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Case Study #4
Non-alcoholic fatty liver disease: A weighty issue
Raphael B. Merriman
Learning objectives
On completion of this activity, participants should be able to: Discuss the role of liver biopsy in the evaluation of non-alcoholic fatty liver disease (NAFLD)
Review emerging non-invasive methods of assessing the severity of NAFLD
Outline current therapeutic strategies
Summarize the current data for promising pharmacologic agents.
Case outline
A 38-year-old Caucasian male is referred to the liver clinic with elevated aspartate transaminase (AST) and alanine transaminase (ALT) for the last 3 years. Serologic and biochemical markers for viral hepatitis and autoimmune liver disease and other metabolic liver diseases have been nega-tive. The patient has gained 22 kilograms since the age of 18. He consumes less than fi ve standard drinks per week. His only symptoms were of an occasional right upper quadrant ache. His past medical history is notable for refl ux esophagitis, hypertension and hyperlipidemia. His family’s history is notable for diabetes, and ischemic heart disease but without liver disease. His medications are pantoprazole and lisinopril. His physical examination is notable for normal vital signs and a body mass index is 34.2. He is obese with mild acanthosis nigricans without cutaneous stigmata of chronic liver diseases. His liver span measures 18 centimeters without splenomegaly. The remainder of his physical examination was normal. The initial investigations include laboratory data that showed total bilirubin of 0.7 mg/dL, AST of 68 IU/L, ALT of 120, IU/L alkaline phosphates of106 mg/dL, albumin 3.9 mg/dL, international normalized ratio (INR) of 1.1, platelet count 239 x 109/L, and fasting value for glucose of 121 mg/dL,ferritin 296 mg/dL, triglycerides 486 mg/dL, HDL 41 mg/dL, LDL 144 mg/dL. A liver ultrasound showed an enlarged liver, diffuselyheterogeneous, consistent with fatty infi ltration.
Management issues
1. What is the role of liver biopsy in the assessment of NAFLD?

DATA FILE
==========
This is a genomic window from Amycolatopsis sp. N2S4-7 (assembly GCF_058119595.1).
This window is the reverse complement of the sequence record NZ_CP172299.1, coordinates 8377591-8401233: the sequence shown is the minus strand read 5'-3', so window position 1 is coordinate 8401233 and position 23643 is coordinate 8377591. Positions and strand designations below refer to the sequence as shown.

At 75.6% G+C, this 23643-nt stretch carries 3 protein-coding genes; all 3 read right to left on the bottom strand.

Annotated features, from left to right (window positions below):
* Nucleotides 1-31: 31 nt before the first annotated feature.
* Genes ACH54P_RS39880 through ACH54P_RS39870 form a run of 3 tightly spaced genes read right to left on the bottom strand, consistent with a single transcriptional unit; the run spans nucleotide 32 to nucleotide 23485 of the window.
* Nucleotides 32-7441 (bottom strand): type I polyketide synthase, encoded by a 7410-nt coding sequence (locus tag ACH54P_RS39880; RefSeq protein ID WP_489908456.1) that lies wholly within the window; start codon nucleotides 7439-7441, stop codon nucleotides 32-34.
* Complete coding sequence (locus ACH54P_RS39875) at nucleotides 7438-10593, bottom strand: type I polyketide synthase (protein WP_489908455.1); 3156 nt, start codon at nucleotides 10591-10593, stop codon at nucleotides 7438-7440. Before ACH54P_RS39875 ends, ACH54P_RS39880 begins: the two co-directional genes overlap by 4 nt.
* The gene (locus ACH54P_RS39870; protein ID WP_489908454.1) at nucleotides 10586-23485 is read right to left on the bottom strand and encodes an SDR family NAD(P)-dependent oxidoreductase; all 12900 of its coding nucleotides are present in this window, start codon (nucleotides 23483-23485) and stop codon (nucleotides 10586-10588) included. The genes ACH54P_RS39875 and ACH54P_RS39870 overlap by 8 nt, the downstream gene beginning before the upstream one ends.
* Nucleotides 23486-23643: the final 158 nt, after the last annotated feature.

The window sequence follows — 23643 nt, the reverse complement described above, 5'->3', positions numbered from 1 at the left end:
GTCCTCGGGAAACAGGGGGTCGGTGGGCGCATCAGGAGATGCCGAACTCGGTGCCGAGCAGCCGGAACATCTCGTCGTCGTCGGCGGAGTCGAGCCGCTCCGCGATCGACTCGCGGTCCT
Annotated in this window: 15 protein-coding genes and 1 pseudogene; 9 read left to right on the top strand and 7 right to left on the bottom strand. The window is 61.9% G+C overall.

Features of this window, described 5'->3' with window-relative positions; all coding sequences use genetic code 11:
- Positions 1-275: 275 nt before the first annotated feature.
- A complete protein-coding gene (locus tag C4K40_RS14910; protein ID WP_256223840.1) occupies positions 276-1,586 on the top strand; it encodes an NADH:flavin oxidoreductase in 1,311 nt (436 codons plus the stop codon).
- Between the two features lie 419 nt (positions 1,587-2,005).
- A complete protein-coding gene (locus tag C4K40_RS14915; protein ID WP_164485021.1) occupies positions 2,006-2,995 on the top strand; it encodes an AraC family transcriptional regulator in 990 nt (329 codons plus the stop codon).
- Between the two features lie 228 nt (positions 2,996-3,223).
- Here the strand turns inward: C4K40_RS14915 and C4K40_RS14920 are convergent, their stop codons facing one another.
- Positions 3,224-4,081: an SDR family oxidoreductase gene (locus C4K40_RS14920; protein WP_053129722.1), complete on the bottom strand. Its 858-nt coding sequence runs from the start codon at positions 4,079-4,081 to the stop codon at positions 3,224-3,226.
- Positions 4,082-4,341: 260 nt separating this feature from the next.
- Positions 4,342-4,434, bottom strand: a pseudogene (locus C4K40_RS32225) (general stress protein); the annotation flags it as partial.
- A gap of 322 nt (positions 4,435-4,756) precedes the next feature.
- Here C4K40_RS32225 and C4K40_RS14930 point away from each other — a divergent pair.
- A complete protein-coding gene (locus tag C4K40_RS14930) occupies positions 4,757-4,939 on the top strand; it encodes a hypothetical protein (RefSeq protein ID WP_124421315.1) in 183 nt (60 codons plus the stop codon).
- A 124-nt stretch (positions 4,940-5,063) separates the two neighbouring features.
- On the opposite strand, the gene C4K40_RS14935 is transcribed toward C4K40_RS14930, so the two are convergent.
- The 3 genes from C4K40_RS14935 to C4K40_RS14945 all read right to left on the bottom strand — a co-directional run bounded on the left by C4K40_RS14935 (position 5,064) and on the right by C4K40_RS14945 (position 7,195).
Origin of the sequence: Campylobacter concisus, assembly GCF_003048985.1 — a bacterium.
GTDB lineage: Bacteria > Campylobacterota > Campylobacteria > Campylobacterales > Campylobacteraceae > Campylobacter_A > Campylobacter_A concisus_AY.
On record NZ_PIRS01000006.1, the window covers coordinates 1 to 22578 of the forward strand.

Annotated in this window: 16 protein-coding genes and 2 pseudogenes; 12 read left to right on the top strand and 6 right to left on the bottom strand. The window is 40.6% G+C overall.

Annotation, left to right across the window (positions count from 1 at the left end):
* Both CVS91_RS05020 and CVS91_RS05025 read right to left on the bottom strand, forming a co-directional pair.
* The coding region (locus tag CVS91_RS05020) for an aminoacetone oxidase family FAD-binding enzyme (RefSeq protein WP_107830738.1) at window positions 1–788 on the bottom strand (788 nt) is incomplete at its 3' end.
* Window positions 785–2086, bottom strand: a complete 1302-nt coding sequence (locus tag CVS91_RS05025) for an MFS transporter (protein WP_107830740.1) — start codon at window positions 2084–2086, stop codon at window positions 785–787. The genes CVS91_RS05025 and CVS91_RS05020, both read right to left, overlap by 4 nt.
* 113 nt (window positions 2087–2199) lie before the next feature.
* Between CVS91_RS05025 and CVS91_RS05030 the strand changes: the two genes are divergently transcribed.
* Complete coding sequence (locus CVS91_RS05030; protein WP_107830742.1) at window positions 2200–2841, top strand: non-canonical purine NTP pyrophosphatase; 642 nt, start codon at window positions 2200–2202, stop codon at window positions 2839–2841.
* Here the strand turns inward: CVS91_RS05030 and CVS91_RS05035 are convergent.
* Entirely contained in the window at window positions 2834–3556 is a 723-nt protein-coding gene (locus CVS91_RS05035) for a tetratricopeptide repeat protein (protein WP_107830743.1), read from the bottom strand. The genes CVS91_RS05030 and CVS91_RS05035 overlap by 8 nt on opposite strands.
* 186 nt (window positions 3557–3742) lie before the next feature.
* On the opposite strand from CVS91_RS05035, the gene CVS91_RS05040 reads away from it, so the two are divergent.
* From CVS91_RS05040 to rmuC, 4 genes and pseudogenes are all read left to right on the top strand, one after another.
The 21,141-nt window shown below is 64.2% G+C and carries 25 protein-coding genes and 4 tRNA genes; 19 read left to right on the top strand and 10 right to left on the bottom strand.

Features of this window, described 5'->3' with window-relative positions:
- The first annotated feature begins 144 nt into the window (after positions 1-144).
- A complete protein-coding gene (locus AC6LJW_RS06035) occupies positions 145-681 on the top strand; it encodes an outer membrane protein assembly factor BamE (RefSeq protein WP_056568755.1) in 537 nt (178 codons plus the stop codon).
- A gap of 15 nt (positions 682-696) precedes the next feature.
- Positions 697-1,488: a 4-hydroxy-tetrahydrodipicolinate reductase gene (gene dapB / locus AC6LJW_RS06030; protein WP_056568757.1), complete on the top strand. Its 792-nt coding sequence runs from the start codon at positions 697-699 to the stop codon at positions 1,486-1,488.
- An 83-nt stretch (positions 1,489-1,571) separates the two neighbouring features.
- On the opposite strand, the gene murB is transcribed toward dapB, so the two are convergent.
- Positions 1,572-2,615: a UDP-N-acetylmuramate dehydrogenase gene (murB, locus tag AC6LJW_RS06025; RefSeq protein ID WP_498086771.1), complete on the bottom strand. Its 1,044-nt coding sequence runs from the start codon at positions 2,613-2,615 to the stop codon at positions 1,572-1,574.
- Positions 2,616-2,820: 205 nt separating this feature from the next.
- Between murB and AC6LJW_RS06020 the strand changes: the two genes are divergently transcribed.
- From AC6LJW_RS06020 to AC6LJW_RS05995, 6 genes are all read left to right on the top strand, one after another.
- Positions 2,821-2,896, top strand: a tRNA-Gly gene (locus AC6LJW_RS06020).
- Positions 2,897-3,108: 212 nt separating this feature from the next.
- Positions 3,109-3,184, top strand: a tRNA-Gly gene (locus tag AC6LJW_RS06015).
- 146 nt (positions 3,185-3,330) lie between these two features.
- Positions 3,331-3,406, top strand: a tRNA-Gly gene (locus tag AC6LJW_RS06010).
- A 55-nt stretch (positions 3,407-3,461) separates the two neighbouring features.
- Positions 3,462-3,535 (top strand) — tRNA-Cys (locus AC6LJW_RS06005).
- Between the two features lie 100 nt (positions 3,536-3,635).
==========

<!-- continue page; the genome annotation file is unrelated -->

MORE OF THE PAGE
2. What are the emerging non-invasive methods of assessing NAFLD?

Uniquely for so common a liver disease, in the assessment of NAFLD there is an absence of accurate and precise proven surrogate markers of disease presence or severity. Typically, a liver biopsy is pursued when aminotransaminases are persistently elevated in individuals who do not consume alcohol to excess when other causes of hepatitis have been excluded. Over 80% of these individuals will have NAFLD on biopsy. As a result, in suspected NAFLD, histology assumes a much greater role and importance, confi rming the diagnosis, determining the grade and stage, thereby providing prognostic information. In the assessment of non-alcoholic steatohepatitis (NASH), several clinical features are useful in predicting more advanced fi brosis and may therefore help identify a sub-group of patients who would derive the most benefi t from histologic assessment.1 These risk factors include age greater than 45, obesity, an AST-to-ALT ratio greater than one and the presence of diabetes.
The NAFLD Activity Score (NAS) is a new histopathologic scoring system for NASH activity developed by the National Institute of Health NASH Clinical Research Network.2 A modifi cation of the Brunt scoring system3, it combines simplicity and broad applicability and requires only H&E and Trichrome stains. The NAS ranges from 0 to 8 and is the unweighted sum of the scores for steatosis (0 to 3), lobular infl ammation (0 to 3) and Case Study #4
hepatocyte ballooning (0 to 2). An NAS <2 is not diagnostic of steatohepatitis, an NAS of 3–4 is suspicious or borderline, while an NAS >5 indicates defi nite steatohepatitis. Fibrosis assessment is not included in this score in order to avoid mixing stage with grade in activity assessment. NAS is now being used in clinical trials to objectively measure histologic improvement. The three components of the NAFLD activities score are steatosis, lobular infl ammation and hepatocyte ballooning, examples of which are presented. Hepatocyte ballooning was included in the NAS as its presence suggests a greater likelihood of progression.